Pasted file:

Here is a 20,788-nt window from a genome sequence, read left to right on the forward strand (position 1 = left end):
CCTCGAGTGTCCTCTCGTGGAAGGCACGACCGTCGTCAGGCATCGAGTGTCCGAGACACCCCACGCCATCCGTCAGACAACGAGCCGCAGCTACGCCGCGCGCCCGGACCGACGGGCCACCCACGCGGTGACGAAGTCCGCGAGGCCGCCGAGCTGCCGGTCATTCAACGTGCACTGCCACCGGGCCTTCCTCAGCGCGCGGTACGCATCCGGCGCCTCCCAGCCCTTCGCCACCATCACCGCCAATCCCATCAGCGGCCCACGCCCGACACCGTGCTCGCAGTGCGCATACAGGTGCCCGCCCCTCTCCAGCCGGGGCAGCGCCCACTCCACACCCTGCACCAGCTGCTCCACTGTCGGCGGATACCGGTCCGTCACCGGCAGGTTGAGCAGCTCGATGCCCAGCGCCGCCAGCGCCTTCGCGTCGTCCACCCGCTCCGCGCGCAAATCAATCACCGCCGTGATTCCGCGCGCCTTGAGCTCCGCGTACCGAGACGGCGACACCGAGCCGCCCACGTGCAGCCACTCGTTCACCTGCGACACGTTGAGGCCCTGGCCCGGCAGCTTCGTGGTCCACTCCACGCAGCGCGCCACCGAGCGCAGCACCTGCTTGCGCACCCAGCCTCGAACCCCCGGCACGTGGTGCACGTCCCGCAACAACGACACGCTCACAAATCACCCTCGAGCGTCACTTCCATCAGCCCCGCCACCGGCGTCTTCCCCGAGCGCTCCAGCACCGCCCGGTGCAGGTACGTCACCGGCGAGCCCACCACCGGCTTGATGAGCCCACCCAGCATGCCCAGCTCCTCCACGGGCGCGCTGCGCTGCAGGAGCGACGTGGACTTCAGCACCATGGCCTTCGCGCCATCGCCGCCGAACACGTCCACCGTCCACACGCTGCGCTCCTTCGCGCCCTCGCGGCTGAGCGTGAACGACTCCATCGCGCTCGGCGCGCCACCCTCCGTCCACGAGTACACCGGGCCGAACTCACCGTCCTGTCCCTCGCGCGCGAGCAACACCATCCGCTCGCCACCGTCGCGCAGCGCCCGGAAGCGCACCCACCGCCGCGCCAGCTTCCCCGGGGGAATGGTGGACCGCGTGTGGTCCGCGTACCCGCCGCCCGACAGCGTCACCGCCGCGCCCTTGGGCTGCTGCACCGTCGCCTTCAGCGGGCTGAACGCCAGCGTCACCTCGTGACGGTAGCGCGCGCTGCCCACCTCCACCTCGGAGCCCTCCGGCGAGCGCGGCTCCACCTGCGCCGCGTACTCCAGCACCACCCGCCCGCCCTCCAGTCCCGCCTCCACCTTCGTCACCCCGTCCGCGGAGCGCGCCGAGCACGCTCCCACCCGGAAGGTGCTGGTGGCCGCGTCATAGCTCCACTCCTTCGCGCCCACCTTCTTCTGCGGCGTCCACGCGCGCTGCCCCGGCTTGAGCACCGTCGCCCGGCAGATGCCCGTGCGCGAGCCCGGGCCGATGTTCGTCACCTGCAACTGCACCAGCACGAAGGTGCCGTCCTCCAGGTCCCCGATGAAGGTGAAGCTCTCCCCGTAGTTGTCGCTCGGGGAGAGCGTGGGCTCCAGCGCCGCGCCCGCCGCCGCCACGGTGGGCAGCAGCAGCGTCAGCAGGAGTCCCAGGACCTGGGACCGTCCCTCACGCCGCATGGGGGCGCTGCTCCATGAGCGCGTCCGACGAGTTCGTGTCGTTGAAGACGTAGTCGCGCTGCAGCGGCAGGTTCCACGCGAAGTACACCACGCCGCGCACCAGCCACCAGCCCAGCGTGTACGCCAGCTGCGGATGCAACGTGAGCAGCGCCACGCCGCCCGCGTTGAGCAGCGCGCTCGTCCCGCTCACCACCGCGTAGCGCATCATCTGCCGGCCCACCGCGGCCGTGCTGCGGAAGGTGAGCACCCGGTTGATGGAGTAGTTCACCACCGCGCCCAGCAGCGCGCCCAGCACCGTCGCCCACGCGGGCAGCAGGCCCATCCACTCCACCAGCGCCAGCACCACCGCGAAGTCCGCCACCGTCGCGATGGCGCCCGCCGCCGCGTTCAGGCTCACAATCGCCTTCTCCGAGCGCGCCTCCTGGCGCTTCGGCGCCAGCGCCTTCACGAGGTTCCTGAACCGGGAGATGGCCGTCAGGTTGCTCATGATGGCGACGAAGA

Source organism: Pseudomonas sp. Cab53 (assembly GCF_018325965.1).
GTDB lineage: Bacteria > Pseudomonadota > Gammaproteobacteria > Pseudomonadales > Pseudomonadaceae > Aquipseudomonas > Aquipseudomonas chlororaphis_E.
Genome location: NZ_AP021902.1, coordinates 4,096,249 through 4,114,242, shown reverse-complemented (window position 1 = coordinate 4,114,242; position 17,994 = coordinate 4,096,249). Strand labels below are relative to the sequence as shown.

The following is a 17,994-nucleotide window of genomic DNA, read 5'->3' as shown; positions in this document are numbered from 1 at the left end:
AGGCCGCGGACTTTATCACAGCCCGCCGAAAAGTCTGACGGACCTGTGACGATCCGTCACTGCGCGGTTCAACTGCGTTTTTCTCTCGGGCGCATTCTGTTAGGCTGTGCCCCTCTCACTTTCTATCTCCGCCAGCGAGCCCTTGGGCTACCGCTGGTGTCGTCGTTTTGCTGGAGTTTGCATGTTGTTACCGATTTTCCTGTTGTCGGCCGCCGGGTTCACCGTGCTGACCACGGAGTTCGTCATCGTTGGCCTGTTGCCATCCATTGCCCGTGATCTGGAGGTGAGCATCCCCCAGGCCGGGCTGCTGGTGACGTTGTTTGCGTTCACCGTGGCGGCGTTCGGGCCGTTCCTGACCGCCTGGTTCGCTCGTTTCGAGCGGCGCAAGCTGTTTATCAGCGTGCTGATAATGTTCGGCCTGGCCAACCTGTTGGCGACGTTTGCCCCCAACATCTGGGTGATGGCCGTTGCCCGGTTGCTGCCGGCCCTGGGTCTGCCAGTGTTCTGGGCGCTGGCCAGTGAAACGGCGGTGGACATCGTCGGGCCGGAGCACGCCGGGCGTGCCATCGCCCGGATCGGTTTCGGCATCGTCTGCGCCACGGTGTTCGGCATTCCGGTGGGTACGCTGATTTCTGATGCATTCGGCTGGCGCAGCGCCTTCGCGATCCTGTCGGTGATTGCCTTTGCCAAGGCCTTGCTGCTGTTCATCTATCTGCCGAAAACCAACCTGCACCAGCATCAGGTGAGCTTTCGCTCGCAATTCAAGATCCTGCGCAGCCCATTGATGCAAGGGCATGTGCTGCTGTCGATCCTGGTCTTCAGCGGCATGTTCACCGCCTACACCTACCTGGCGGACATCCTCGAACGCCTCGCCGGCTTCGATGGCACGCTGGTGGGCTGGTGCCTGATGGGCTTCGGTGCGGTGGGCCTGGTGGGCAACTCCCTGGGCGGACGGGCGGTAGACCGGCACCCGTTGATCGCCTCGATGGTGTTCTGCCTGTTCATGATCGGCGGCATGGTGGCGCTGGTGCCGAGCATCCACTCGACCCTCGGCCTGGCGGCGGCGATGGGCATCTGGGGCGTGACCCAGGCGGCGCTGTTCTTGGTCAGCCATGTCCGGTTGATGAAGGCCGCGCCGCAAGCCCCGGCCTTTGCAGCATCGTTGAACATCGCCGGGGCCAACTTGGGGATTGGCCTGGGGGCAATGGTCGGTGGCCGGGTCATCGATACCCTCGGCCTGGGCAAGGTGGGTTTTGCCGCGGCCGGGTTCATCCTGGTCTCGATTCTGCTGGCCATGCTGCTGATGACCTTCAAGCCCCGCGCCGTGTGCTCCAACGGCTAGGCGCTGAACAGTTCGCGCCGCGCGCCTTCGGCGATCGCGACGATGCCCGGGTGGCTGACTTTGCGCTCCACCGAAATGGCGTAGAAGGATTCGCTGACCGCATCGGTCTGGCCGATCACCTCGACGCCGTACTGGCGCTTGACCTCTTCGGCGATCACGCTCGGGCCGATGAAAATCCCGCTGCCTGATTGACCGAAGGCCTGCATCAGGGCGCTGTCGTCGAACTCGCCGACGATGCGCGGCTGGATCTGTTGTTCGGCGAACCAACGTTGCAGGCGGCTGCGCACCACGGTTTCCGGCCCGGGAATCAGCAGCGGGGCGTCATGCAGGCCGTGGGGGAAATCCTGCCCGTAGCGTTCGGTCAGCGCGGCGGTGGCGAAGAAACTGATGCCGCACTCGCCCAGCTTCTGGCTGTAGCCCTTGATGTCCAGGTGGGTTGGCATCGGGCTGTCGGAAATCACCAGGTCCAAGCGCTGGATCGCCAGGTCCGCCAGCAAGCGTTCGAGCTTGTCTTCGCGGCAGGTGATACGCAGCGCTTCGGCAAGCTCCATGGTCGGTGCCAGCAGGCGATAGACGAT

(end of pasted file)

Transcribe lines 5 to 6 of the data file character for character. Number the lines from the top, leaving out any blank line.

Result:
Genome location: NZ_AP021902.1, coordinates 4,096,249 through 4,114,242, shown reverse-complemented (window position 1 = coordinate 4,114,242; position 17,994 = coordinate 4,096,249). Strand labels below are relative to the sequence as shown.

The following is a 17,994-nucleotide window of genomic DNA, read 5'->3' as shown; positions in this document are numbered from 1 at the left end: